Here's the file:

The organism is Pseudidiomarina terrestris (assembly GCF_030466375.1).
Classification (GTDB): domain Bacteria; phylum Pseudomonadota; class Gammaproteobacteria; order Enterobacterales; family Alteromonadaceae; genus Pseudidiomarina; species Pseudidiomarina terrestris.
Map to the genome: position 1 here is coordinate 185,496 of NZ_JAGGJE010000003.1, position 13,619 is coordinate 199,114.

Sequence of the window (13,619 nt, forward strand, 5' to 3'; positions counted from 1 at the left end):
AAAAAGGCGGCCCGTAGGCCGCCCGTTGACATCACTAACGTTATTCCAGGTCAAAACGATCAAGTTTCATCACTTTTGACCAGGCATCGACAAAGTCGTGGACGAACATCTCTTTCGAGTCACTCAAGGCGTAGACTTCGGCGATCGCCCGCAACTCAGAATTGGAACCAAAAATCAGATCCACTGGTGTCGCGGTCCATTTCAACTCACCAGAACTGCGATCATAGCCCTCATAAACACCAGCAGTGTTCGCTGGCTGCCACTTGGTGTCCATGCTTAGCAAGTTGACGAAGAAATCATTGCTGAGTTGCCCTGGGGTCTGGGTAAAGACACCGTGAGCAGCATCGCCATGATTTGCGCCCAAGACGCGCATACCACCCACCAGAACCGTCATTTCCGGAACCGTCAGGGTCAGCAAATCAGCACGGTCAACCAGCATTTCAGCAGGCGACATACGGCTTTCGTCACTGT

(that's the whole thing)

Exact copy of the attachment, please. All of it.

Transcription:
The organism is Pseudidiomarina terrestris (assembly GCF_030466375.1).
Classification (GTDB): domain Bacteria; phylum Pseudomonadota; class Gammaproteobacteria; order Enterobacterales; family Alteromonadaceae; genus Pseudidiomarina; species Pseudidiomarina terrestris.
Map to the genome: position 1 here is coordinate 185,496 of NZ_JAGGJE010000003.1, position 13,619 is coordinate 199,114.

Sequence of the window (13,619 nt, forward strand, 5' to 3'; positions counted from 1 at the left end):
AAAAAGGCGGCCCGTAGGCCGCCCGTTGACATCACTAACGTTATTCCAGGTCAAAACGATCAAGTTTCATCACTTTTGACCAGGCATCGACAAAGTCGTGGACGAACATCTCTTTCGAGTCACTCAAGGCGTAGACTTCGGCGATCGCCCGCAACTCAGAATTGGAACCAAAAATCAGATCCACTGGTGTCGCGGTCCATTTCAACTCACCAGAACTGCGATCATAGCCCTCATAAACACCAGCAGTGTTCGCTGGCTGCCACTTGGTGTCCATGCTTAGCAAGTTGACGAAGAAATCATTGCTGAGTTGCCCTGGGGTCTGGGTAAAGACACCGTGAGCAGCATCGCCATGATTTGCGCCCAAGACGCGCATACCACCCACCAGAACCGTCATTTCCGGAACCGTCAGGGTCAGCAAATCAGCACGGTCAACCAGCATTTCAGCAGGCGACATACGGCTTTCGTCACTGT